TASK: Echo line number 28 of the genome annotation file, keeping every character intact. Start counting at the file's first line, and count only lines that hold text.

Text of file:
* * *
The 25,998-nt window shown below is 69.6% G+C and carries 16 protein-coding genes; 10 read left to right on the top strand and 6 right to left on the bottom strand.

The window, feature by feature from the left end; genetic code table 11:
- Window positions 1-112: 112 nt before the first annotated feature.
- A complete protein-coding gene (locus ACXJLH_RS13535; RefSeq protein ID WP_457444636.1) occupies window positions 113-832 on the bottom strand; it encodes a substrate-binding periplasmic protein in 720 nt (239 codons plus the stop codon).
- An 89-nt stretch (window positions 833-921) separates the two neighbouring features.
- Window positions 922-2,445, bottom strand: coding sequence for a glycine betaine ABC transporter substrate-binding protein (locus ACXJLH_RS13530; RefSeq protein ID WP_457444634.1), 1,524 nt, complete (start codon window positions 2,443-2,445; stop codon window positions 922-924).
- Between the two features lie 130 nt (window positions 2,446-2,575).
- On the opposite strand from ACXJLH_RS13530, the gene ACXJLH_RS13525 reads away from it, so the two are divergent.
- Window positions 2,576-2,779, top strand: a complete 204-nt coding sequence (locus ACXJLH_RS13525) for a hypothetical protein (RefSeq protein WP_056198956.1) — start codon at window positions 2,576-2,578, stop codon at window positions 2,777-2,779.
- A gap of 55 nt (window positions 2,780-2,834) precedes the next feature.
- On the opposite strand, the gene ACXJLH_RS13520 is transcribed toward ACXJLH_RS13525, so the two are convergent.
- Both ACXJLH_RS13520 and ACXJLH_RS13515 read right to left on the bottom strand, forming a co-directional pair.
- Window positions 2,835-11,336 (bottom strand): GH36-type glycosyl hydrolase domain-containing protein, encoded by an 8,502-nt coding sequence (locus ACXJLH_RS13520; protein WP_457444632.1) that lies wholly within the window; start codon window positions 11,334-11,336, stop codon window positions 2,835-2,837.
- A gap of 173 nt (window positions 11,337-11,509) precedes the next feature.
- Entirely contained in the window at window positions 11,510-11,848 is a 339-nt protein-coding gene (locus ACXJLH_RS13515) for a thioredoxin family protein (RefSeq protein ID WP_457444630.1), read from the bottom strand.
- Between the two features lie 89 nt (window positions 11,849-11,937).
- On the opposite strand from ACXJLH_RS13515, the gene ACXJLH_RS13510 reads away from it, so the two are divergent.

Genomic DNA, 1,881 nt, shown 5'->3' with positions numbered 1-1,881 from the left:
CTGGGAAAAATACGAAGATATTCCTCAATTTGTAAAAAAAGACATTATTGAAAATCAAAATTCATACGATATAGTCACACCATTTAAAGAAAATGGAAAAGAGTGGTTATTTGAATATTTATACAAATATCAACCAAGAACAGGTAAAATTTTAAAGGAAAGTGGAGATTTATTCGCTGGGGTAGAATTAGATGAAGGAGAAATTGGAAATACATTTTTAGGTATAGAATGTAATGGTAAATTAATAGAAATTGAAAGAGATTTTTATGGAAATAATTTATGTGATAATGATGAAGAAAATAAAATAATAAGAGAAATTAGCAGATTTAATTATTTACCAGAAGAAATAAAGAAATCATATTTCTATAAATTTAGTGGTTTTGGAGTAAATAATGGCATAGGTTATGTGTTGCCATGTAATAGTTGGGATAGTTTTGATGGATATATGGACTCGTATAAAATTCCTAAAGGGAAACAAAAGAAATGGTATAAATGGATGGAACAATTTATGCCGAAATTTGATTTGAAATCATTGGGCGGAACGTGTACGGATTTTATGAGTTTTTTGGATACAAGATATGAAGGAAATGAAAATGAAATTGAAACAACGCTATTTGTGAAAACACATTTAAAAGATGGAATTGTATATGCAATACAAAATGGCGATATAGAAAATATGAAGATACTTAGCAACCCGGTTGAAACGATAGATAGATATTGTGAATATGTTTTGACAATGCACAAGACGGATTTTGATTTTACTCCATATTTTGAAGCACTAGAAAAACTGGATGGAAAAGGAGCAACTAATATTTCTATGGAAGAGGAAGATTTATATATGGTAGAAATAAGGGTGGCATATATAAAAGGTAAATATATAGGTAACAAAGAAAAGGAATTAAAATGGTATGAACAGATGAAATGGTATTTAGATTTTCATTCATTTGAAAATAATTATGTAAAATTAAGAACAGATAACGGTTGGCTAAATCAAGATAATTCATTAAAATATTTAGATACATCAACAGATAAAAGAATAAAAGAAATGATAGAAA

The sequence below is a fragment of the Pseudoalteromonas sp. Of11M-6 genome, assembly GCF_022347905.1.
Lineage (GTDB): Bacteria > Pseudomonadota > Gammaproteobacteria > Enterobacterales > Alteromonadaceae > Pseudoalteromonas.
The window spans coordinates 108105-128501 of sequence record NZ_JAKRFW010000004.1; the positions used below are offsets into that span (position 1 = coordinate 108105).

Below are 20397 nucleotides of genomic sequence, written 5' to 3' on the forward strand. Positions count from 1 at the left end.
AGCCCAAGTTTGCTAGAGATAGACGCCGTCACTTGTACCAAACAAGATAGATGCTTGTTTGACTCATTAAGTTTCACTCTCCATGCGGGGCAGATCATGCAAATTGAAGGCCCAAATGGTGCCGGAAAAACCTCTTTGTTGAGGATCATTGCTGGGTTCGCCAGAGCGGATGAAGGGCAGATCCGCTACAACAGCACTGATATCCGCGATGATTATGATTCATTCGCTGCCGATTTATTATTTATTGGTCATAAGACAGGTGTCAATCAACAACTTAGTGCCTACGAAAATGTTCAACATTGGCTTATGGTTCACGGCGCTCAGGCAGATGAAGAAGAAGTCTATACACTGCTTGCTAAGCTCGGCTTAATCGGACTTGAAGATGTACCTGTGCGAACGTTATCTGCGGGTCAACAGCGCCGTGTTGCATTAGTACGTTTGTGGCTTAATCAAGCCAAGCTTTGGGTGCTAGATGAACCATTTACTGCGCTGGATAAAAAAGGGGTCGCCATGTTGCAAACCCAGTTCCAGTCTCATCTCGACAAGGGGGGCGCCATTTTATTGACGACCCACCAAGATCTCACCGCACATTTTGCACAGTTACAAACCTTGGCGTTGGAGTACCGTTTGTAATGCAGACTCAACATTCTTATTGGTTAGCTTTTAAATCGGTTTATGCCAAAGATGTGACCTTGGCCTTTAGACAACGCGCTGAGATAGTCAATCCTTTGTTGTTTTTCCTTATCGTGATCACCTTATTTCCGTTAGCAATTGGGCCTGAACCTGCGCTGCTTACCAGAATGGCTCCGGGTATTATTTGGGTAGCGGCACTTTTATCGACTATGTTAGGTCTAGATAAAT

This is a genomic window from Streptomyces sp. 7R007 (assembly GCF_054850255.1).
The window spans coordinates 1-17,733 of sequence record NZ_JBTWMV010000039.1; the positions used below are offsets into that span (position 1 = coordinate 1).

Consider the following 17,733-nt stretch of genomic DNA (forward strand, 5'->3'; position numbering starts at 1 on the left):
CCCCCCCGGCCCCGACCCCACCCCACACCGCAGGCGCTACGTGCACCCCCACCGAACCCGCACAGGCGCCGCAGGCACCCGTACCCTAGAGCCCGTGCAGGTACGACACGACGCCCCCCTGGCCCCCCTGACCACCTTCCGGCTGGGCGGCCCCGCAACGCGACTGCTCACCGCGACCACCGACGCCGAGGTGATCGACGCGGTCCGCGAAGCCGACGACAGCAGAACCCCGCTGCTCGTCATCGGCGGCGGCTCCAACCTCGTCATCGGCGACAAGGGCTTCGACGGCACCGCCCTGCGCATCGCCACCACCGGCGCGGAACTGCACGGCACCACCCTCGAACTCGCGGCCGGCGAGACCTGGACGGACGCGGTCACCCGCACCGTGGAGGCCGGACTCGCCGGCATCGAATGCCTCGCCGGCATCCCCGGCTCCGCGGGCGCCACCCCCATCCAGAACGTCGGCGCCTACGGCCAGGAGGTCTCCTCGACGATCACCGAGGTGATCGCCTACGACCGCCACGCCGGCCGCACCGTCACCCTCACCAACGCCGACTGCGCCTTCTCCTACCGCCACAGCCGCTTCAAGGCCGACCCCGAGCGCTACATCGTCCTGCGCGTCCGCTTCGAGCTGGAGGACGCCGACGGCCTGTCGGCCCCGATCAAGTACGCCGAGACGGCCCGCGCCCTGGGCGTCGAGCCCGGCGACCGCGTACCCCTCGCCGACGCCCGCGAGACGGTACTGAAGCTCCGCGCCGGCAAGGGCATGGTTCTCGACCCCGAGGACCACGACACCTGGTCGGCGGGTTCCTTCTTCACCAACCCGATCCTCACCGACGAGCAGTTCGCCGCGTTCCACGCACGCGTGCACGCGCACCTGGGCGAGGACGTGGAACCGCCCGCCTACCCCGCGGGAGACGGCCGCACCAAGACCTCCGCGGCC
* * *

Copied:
CCCCCCCGGCCCCGACCCCACCCCACACCGCAGGCGCTACGTGCACCCCCACCGAACCCGCACAGGCGCCGCAGGCACCCGTACCCTAGAGCCCGTGCAGGTACGACACGACGCCCCCCTGGCCCCCCTGACCACCTTCCGGCTGGGCGGCCCCGCAACGCGACTGCTCACCGCGACCACCGACGCCGAGGTGATCGACGCGGTCCGCGAAGCCGACGACAGCAGAACCCCGCTGCTCGTCATCGGCGGCGGCTCCAACCTCGTCATCGGCGACAAGGGCTTCGACGGCACCGCCCTGCGCATCGCCACCACCGGCGCGGAACTGCACGGCACCACCCTCGAACTCGCGGCCGGCGAGACCTGGACGGACGCGGTCACCCGCACCGTGGAGGCCGGACTCGCCGGCATCGAATGCCTCGCCGGCATCCCCGGCTCCGCGGGCGCCACCCCCATCCAGAACGTCGGCGCCTACGGCCAGGAGGTCTCCTCGACGATCACCGAGGTGATCGCCTACGACCGCCACGCCGGCCGCACCGTCACCCTCACCAACGCCGACTGCGCCTTCTCCTACCGCCACAGCCGCTTCAAGGCCGACCCCGAGCGCTACATCGTCCTGCGCGTCCGCTTCGAGCTGGAGGACGCCGACGGCCTGTCGGCCCCGATCAAGTACGCCGAGACGGCCCGCGCCCTGGGCGTCGAGCCCGGCGACCGCGTACCCCTCGCCGACGCCCGCGAGACGGTACTGAAGCTCCGCGCCGGCAAGGGCATGGTTCTCGACCCCGAGGACCACGACACCTGGTCGGCGGGTTCCTTCTTCACCAACCCGATCCTCACCGACGAGCAGTTCGCCGCGTTCCACGCACGCGTGCACGCGCACCTGGGCGAGGACGTGGAACCGCCCGCCTACCCCGCGGGAGACGGCCGCACCAAGACCTCCGCGGCC